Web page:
Some messages will be assigned the first session or call identifier and some the second session identifier even though all these message may belong to a single session or call and thus when the two sets of messages have been linked this effective ambiguity may be resolved by converting one identifier to the other, for example by giving all messages with the first session identifier the second session identifier. Advantageously the first and second session identifiers may be managed by making one, say the second session identifier, positive and the other negative.

The linking of sets of messages may be indirect so that, for example, the message having the second signalling parameter may also possess a third signalling parameter so that assigning the second session identifier to this message also associates this identifier with the third signalling parameter. For example, in a UMTS network the second signalling parameter may comprise a scrambling code (SC) such as a long or up link (UL) scrambling code and the third signalling parameter may comprise an RNC identifying parameter (sometimes referred to later, in short form, as a CRNC identifier or more precisely as a CRNC communication context identifier when the parameter identifies a communication session or communication context associated with the RNC rather than the RNC itself). Then when, for example, the first signalling parameter comprises a packet TMSI (temporary mobile subscriber identity) associated parameter the CRNC may be assigned a second session identifier, which is also associated with a scrambling code and for which, at some point, there is expected a connection setup message including both the scrambling code and the packet TMSI associated parameter.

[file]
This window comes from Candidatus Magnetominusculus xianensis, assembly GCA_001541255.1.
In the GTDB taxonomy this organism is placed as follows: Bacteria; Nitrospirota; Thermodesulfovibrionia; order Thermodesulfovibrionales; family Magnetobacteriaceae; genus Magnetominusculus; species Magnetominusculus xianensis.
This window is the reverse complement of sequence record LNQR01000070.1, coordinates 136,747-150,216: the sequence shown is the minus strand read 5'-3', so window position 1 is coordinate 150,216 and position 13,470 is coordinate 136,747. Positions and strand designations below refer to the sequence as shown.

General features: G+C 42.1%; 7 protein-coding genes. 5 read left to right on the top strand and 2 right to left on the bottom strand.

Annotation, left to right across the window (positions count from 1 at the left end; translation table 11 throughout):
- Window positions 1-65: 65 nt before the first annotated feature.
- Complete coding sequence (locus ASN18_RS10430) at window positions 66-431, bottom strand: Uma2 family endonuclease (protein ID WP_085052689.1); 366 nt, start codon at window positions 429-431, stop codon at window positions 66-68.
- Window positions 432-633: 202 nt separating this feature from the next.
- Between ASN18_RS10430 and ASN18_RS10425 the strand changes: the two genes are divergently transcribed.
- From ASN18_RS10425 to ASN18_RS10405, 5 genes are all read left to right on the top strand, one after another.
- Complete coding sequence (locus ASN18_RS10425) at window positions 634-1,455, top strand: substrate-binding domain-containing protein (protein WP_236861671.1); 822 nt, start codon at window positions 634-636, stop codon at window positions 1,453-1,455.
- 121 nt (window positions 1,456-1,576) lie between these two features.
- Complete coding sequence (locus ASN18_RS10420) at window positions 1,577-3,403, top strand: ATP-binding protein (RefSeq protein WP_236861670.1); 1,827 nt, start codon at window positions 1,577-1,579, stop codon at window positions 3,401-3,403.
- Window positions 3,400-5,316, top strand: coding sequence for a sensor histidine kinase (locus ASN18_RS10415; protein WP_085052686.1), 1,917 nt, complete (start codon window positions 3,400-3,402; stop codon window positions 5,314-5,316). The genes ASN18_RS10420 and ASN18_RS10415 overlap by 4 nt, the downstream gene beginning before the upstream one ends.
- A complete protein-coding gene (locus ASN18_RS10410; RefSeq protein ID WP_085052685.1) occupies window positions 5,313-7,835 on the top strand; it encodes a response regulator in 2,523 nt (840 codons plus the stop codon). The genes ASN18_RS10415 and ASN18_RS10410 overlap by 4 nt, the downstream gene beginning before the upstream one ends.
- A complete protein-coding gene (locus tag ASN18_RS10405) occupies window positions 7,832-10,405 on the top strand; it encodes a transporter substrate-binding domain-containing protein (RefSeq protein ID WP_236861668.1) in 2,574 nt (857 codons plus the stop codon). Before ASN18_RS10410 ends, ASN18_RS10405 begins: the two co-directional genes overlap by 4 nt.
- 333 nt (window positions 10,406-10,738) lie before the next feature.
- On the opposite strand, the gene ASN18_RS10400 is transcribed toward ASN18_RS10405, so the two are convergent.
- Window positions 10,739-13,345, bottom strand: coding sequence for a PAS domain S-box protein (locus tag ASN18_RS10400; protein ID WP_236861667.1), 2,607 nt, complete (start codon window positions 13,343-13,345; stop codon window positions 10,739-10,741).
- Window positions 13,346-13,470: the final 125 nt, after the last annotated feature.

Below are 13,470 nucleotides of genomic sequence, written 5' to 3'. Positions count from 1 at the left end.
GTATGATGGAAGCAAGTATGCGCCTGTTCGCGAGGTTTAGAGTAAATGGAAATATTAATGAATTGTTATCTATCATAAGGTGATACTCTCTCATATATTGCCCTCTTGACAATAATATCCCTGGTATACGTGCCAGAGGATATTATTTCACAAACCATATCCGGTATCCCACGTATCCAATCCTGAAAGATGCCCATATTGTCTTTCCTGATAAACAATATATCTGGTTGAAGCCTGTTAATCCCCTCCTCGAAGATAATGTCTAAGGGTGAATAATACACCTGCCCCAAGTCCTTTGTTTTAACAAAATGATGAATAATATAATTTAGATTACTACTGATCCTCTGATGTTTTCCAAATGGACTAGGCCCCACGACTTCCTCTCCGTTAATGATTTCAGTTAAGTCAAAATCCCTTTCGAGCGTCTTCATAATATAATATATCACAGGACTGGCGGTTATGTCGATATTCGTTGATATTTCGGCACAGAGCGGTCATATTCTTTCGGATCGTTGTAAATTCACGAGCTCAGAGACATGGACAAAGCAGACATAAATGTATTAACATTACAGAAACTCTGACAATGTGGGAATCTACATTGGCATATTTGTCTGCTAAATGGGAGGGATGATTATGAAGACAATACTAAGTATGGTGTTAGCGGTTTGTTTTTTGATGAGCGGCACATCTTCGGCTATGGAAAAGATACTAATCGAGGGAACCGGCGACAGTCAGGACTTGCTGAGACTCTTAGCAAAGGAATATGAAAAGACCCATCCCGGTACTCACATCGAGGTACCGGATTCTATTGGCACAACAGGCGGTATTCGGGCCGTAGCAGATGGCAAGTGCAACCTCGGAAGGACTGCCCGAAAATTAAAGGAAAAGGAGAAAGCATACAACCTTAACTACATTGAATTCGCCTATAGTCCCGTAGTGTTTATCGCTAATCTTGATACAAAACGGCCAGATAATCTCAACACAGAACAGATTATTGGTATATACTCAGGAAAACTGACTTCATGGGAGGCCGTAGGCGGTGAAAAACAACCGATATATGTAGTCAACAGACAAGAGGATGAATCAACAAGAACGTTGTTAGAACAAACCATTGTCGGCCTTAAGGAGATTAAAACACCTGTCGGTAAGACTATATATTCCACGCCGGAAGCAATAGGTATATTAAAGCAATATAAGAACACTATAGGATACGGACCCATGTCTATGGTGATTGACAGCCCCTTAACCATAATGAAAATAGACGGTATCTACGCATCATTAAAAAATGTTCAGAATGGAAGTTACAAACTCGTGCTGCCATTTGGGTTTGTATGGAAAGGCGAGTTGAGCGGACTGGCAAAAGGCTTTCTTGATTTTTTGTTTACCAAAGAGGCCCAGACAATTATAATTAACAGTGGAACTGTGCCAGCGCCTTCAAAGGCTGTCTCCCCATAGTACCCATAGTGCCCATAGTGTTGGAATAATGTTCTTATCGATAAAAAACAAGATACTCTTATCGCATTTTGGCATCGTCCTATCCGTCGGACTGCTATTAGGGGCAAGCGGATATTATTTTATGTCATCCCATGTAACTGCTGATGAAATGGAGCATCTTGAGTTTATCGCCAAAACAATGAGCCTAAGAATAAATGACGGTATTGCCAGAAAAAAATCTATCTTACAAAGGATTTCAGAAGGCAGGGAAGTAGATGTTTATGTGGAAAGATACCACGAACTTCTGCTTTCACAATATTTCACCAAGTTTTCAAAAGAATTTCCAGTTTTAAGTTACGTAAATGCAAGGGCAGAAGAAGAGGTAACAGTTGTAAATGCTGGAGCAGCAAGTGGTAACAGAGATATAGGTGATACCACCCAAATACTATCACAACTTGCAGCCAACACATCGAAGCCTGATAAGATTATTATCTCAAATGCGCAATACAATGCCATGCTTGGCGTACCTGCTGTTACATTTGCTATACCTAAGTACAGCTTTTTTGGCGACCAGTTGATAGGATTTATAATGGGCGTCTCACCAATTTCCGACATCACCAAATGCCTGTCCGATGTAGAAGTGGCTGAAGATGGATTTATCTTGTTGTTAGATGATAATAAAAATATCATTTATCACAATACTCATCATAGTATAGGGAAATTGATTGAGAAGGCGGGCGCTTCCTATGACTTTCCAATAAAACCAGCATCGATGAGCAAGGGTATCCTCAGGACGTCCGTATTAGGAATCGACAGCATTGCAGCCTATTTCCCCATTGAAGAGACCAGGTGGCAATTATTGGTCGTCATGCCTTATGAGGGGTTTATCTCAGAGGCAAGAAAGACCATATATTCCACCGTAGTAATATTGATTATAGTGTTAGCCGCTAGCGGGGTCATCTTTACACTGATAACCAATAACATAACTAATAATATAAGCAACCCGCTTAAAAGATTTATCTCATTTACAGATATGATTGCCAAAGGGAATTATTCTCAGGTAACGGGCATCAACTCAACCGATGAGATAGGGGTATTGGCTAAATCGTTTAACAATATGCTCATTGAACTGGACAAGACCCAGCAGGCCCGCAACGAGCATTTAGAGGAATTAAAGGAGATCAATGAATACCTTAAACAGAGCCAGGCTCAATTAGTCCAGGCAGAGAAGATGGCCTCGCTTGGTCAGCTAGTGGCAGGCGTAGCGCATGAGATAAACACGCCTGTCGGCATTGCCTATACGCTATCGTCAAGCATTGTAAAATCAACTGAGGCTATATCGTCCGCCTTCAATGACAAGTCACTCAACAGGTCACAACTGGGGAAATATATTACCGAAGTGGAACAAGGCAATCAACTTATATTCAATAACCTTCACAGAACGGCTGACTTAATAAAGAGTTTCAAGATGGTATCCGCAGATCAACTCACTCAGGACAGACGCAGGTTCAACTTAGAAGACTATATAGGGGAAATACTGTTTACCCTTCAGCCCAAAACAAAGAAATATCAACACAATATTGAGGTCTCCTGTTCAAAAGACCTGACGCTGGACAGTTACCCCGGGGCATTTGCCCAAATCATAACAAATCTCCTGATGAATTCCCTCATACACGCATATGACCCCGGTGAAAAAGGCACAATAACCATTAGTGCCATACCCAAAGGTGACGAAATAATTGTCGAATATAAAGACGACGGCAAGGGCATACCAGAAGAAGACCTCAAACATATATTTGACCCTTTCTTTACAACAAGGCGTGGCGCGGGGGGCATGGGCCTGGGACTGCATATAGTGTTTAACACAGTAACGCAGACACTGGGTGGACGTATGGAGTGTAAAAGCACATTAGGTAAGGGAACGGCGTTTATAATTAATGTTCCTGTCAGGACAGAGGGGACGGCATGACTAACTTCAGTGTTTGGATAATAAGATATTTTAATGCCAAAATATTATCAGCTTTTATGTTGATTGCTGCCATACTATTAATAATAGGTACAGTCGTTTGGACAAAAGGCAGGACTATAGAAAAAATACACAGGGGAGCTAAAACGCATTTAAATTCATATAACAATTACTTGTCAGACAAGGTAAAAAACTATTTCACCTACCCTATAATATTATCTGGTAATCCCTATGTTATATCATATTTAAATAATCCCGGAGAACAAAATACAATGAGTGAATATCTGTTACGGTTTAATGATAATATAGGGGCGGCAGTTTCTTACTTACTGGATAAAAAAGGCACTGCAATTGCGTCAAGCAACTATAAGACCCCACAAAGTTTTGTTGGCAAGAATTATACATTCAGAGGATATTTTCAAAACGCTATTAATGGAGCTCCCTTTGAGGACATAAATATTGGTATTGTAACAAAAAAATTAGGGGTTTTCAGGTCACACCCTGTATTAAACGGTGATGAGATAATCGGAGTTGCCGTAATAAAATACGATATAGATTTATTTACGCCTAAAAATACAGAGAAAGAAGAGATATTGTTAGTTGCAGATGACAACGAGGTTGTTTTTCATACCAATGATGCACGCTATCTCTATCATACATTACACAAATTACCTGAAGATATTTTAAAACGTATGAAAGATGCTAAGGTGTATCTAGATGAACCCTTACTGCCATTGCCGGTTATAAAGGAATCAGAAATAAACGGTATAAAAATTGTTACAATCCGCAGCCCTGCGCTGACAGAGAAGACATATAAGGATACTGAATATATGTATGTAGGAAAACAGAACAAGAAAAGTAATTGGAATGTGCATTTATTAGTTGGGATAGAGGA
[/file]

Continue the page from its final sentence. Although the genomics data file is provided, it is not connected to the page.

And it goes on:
In practice the linking of sets of messages may be still more complicated in that there may be more than two sets or groups of messages to which session identifiers are (temporarily) assigned pending resolution as to which session or call they belong to. Thus the method may further comprise assigning a third session identifier to a message having a fourth signalling parameter, such as an ATM virtual connection identifier, and then identifying a message having both the second and fourth signalling parameters to link groups of messages with the first and third session identifiers.

As mentioned above some interfaces, for example the Iub interface, have two protocol stacks and in this case one of the session identifiers may be associated with messages on one of the stacks and another session identifier with messages according to a second of the protocol stacks so that, by identifying a message with both the first and second/third signalling parameters messages using the two different protocol stacks may be linked.

In some cases it may be difficult or impossible to link sets of messages based upon signalling parameters alone and in such situations message time may also be employed to link groups or sets of messages. To employ this technique preferably two messages are selected, one of which is a response to the other—for example a Connection Setup Message and a Connection Setup Complete message. Thus the time interval between two such messages may be determined and where this is less than a threshold value, for example less than ten seconds or less than one second one of the messages may be assumed to be a response to the other within the stream of captured messages, thus allowing two groups of messages to be linked and given the same session identifier.